The Origin of Eid-ul-Fitr Songs | The Daily Star
12:00 AM, May 06, 2021 / LAST MODIFIED: 01:10 AM, May 06, 2021

The Origin of Eid-ul-Fitr Songs


Abbasuddin requested his favourite Kazi Da to write a song for Eid. Nazrul calmly said, "Get me paan and tea." Within minutes, Nazrul wrote the lyrics. He wanted to compose later, but Abbasuddin was a nachhorbanda. It had to be composed there and then.

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It's not that Nazrul never composed a tune on spot, or on request. Sachin Dev Burman once made such a request to his Kazi Da. Within minutes Nazrul had written and composed Padmar Dheu Re which Sachin recorded himself.

It was different this time. A new tune wasn't spinning. Nazrul decided to rely on a previous tune. This isn't uncommon among songwriters. Sachin Dev Burman once took the tune of Mono Dilo Na Bondhu and gifted Jane Kya Tune Kahi in the timeless movie Pyaasa. Nazrul did the same that day. Within minutes Nazrul wrote and composed the Eid-ul-Fitr song, O Mon Romjaner Oi Rojar Sheshe.


If you listen carefully to another song Shukno Patar Nupur Paye, or Tribhuban er Priyo Muhammad you may notice a foreign influence. It doesn't feel Bengali or from Northern India. If your ears feel the same, then you're on the road to finding out that both the songs were heavily influenced by a tune from the late Ottoman era, in today's Turkey.

The tune is based on Üsküdar'a Gider Iken (When going to Uskudar), or Kâtibim (The Clerk). It's a song composed in the mid-18th century (or earlier). In those days, once a tune became popular, it would start travelling. The Ottoman empire was the most powerful empire after ancient Rome. Its boundaries spread westwards to modern-day Hungary and Poland. Greece was a part of the Ottoman empire for almost four centuries; as were parts of North Africa and the Middle East.

As a song travelled in the empire, some changes would be observed. The lyrics could change totally. The tempo could become faster or slower. Some notes could get displaced. Whatever happened, the original song/tune would be localised. Over time, it would be difficult to decipher that the two tunes are similar.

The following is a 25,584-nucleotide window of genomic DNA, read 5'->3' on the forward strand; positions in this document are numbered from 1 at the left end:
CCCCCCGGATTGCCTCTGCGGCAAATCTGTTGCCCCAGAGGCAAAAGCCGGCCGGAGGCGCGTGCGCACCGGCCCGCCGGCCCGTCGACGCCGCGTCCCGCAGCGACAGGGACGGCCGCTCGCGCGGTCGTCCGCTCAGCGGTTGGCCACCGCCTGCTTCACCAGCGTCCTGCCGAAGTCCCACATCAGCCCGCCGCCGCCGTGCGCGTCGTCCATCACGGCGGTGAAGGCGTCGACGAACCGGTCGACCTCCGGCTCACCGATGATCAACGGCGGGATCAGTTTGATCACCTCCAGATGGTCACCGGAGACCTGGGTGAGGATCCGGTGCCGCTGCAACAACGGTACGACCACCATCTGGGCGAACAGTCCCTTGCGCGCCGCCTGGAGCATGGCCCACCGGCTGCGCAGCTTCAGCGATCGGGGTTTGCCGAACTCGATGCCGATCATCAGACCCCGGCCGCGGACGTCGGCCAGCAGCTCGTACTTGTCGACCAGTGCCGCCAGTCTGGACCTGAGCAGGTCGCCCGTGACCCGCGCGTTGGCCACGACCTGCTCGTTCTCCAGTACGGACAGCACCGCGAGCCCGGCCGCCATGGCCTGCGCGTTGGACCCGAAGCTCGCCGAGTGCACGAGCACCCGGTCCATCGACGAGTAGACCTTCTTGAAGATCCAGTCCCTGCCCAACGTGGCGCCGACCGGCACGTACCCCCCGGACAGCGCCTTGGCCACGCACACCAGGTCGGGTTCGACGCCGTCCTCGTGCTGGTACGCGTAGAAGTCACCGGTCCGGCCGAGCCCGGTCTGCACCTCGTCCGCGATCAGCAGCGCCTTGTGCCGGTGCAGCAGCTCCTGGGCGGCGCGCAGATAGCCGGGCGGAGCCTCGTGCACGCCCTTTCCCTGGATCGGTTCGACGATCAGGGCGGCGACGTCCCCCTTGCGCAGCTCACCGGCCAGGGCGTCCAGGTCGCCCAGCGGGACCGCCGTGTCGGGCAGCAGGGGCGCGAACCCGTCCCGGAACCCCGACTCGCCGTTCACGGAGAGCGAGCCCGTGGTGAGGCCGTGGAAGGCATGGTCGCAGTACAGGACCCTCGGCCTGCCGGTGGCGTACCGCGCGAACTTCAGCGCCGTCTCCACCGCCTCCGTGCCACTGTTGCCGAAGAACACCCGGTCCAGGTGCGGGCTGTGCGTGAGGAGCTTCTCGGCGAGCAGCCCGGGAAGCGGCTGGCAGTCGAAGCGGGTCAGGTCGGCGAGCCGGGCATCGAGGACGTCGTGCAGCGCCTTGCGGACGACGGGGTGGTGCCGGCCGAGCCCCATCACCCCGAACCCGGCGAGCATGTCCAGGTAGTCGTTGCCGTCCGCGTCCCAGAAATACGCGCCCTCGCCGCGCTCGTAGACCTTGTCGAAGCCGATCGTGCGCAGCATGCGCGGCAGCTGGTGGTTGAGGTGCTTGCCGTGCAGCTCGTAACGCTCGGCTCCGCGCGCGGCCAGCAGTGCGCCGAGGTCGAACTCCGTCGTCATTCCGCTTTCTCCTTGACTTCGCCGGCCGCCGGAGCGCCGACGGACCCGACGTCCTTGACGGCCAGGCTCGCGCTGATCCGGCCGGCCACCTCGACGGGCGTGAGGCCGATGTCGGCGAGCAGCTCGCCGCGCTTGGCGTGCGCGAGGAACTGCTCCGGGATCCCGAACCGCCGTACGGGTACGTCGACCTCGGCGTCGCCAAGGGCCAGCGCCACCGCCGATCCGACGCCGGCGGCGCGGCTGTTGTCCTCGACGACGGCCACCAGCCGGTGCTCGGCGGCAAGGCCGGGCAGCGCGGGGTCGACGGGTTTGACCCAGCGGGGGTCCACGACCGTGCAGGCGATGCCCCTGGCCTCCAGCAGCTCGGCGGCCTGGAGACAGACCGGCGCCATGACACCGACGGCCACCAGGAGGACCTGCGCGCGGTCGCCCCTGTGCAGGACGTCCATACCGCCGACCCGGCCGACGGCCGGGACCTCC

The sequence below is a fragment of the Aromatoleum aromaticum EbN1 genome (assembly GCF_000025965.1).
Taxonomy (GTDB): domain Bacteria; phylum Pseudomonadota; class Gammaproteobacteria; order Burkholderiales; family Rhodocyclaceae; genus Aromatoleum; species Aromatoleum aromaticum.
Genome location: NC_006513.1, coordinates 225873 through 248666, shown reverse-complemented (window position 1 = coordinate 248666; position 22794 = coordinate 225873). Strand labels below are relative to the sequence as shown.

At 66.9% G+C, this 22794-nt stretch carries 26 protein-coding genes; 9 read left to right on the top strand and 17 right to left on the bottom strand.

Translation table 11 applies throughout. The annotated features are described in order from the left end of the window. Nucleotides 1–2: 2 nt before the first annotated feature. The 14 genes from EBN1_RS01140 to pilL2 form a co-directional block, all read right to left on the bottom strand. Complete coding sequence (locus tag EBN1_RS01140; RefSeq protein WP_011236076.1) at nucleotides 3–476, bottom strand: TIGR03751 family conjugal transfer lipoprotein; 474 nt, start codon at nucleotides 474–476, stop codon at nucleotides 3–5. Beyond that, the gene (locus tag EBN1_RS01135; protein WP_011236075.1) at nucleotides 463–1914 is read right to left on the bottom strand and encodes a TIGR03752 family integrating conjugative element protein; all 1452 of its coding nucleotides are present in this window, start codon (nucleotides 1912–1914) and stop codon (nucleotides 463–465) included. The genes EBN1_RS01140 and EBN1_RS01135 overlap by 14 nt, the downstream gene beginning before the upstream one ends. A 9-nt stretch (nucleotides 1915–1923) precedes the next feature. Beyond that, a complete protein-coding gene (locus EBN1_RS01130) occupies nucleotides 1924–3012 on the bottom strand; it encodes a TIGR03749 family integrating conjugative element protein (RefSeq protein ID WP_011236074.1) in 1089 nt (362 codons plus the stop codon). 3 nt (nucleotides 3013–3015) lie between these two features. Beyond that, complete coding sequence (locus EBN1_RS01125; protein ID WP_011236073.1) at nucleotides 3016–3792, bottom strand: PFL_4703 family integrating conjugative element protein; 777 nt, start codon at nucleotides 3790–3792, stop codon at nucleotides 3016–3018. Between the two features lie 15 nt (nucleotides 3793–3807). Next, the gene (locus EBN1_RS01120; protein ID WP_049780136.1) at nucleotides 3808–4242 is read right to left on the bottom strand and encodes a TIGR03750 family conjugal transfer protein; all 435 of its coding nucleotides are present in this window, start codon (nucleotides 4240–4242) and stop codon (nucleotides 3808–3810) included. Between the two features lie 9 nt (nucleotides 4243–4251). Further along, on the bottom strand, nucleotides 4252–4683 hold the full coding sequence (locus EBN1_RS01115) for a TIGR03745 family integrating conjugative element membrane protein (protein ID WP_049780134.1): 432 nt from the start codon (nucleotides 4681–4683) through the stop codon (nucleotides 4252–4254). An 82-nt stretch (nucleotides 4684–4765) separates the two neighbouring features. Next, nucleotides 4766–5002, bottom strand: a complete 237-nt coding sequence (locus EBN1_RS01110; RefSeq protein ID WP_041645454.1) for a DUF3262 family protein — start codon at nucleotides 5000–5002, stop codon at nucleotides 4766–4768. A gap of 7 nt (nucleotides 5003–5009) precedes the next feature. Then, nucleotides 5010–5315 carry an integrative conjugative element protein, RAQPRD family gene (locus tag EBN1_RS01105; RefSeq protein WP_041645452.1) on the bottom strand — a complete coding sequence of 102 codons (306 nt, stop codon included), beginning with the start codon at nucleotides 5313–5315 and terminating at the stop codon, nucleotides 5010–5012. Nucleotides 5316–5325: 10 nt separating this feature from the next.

The influence of the Ottoman empire went far beyond its boundaries. Its tunes and architecture influenced Europe. The influence of their language, their cuisine, their tunes, their architecture, and even their administration soon got deeply embedded in the Indian sub-continent.

It was in this context, Nazrul heard Üsküdar'a Gider Iken. But Nazrul being Nazrul, realised the tune needed adaptation for the Bengali ear and its audience. The tempo of the original tune was composed for the oud - the "guitar" that was developed by Ziryab from Al-Andalus. The original tempo was slow because the tune was not composed for mass people to sing along. Nazrul made the tempo a little bit faster. The original composition lost some of its flat/sharp notes. They were replaced by natural notes. Why? It takes some mastery to sing or play flat/sharp notes. This song was meant for people to sing, not for connoisseurs.


This was the mastery of Nazrul. He could write and compose a song for any occasion. During Eid-ul-Fitr this year, when you listen to O Mon Romjaner Oi Rojar Sheshe and Tribhuban er Priyo Muhammad chances are you will be transported to a new realm.    

Asrar Chowdhury teaches Economics in classrooms. Outside, he watches Test cricket, plays the flute and listens to music and radio podcasts. Email: or

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